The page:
In response, the Government states that “the Federal Bureau of Investigation conducted a long-term wiretap investigation of a drug trafficking and money laundering organization run by [Defendant] in central and northern New Mexico.” [Doc. 6 at 1]. The Government contends that Defendant “fails to allege which phone was [the] subject of the [cell-site simulator] interception and how the cell-site simulator led to such interception.” Id. at 5. The Government also contends that “[D]efendant fails to provide any nexus between the use of the cell-site simulator and the evidence to which he would have sought suppression, ” and fails to show that a motion to suppress would have been successful. Id. Similarly, with regard to Defendant's claim that his counsel was ineffective for failing to move to suppress the results of a tracking device, the Government contends that Defendant “alleges no facts as to which evidence such a motion to suppress pertained, ” and “fails to state the effect of such motion” or “how the hoped-for result would have benefited him.” Id. The Government, therefore, contends that Defendant has failed to show that his counsel was ineffective for failing to file these motions to suppress, and states that “filing such motions may have prevented [Defendant's counsel] from securing the beneficial plea offer received by [D]efendant.” Id. at 6.

         Next, the Government contends that Defendant's counsel was not ineffective for failing to object to the money judgment in the amount of $186, 000 because Defendant agreed to a money judgment in this amount in the plea agreement. Id. The Government notes that Defendant's counsel “effectively reduced [D]efendant's exposure with respect to the money judgment by just shy of $4 million.” Id. Finally, the Government disputes Defendant's claim that his counsel was ineffective for failing to object to Defendant receiving a leader/organizer enhancement and the inclusion of relevant conduct regarding marijuana distribution. Id. at 7. The Government contends that Defendant agreed to the leader/organizer enhancement in the plea agreement (see id., citing Cr.Doc. 799 at 9), and that Defendant's counsel “did, in fact, succeed in getting her objection sustained with respect to relevant conduct on several of the money laundering counts” (id., citing Cr.Doc. 1016). The Government contends that “[t]he remaining marijuana counts did nothing to affect [D]efendant's Guidelines range, ” and notes that “even with the assessment for leader/organizer and the inclusion of the marijuana distribution as relevant conduct, [D]efendant received a sentence which was 42 to 94 months less than the advisory Guidelines sentence.” Id.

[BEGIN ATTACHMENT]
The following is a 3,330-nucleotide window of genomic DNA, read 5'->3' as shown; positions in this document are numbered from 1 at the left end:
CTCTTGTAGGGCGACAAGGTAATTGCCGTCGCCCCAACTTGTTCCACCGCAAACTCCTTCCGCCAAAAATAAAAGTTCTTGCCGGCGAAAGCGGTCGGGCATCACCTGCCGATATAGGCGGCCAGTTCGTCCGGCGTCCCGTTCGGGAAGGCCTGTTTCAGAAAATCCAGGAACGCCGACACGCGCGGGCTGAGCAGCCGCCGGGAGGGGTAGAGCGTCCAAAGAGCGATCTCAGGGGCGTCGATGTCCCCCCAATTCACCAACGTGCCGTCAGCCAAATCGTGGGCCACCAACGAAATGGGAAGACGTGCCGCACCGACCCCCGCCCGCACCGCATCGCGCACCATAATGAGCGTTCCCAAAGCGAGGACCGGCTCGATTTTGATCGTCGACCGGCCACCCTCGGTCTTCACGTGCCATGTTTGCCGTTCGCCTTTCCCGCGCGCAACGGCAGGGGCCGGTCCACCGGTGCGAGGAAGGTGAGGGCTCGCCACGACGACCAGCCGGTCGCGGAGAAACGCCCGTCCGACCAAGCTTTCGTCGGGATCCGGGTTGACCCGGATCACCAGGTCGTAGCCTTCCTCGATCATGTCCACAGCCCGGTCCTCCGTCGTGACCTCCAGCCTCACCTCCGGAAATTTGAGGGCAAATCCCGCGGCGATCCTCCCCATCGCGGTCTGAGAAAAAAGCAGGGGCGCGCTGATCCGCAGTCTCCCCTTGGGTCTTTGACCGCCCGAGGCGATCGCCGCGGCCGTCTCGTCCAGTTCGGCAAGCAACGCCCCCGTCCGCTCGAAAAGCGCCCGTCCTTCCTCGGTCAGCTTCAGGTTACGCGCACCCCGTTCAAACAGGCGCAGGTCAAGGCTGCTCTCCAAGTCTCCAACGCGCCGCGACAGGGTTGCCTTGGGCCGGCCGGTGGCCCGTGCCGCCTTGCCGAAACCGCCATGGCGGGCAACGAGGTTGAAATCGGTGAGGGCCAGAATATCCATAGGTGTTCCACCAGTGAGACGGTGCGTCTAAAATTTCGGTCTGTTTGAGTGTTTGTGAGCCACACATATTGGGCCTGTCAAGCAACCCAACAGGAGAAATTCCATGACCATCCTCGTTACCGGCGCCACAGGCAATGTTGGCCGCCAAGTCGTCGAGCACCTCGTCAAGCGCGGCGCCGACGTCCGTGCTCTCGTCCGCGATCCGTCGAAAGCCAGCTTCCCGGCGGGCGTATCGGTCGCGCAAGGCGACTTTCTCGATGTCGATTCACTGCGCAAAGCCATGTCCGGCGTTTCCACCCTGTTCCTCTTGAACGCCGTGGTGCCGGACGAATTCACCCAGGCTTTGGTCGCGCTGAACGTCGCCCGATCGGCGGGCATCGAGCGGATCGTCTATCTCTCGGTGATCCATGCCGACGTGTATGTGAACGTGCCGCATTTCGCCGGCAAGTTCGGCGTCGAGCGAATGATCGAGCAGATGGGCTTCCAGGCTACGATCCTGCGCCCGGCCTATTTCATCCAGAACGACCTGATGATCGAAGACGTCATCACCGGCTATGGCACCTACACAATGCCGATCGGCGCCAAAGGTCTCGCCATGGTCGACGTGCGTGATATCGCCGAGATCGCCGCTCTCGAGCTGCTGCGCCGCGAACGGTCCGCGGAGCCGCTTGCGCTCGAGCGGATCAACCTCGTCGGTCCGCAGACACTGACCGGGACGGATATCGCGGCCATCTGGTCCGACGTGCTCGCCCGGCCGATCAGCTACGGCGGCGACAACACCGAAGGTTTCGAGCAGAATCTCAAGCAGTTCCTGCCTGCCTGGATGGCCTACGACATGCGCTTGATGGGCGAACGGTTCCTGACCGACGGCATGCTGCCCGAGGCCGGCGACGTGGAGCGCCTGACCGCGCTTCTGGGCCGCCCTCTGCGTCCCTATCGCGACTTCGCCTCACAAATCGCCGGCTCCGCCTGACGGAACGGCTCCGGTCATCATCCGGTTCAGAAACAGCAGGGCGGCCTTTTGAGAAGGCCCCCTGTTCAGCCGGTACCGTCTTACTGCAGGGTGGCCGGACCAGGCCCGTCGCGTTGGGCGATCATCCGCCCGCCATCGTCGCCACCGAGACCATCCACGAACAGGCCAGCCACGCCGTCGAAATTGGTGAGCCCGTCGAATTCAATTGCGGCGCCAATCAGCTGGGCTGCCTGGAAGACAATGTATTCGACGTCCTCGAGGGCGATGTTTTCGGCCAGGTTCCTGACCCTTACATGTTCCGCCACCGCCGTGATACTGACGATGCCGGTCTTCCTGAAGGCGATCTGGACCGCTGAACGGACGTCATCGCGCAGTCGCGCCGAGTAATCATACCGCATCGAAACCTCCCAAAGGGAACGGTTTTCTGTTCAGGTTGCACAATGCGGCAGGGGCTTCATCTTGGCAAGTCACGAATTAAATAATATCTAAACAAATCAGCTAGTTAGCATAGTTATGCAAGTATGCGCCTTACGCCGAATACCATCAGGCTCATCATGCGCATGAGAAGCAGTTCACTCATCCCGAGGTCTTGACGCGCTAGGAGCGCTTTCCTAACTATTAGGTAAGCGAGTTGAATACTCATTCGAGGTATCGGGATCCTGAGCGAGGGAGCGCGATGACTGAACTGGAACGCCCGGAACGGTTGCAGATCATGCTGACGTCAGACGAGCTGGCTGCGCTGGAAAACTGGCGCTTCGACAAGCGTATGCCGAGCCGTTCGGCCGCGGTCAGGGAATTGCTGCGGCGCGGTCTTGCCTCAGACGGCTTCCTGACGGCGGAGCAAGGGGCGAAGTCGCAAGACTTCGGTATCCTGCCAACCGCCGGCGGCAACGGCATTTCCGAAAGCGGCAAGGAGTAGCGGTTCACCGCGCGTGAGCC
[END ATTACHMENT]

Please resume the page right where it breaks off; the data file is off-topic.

In Defendant's supplemental memorandum, he states that, “[i]n 2010, the FBI conducted an investigation into the activities of Luis Villa and Hugo Chavez in which wiretaps were used.” [Doc. 7 at 3]. Defendant states that it was discovered that the affiant in that case, Agent Jeremy Clegg, had cut and pasted facts of an earlier, unrelated investigation into an affidavit in support of a search warrant for Villa and Chavez, and that, as a result of the flawed wiretap investigation, the Government moved to dismiss their case against Chavez and his co-conspirators. See Id. at 3 and 5. Defendant contends that it was during the Chavez wiretap investigation that the FBI learned that Defendant was working with Chavez, and began tracking Defendant's car. See Id. at 4-5. Defendant contends that “[t]he [G]overnment should not be able to benefit from the unconstitutional acts from the [Chavez] investigation by using information gather [sic] from that investigation in this case.” Id. at 15. In addition, Defendant states that “[t]he [G]overnment makes no reference to authorization ever being granted for the use of the stingray device” (id. at 12), and contends that “the [G]overnment's unauthorized use of a stingray device clearly violates the principles of the Fourth Amendment of the United States Constitution, ” and that “Defense counsel should have moved to suppress what is a clear constitutional violation” (id. at 16).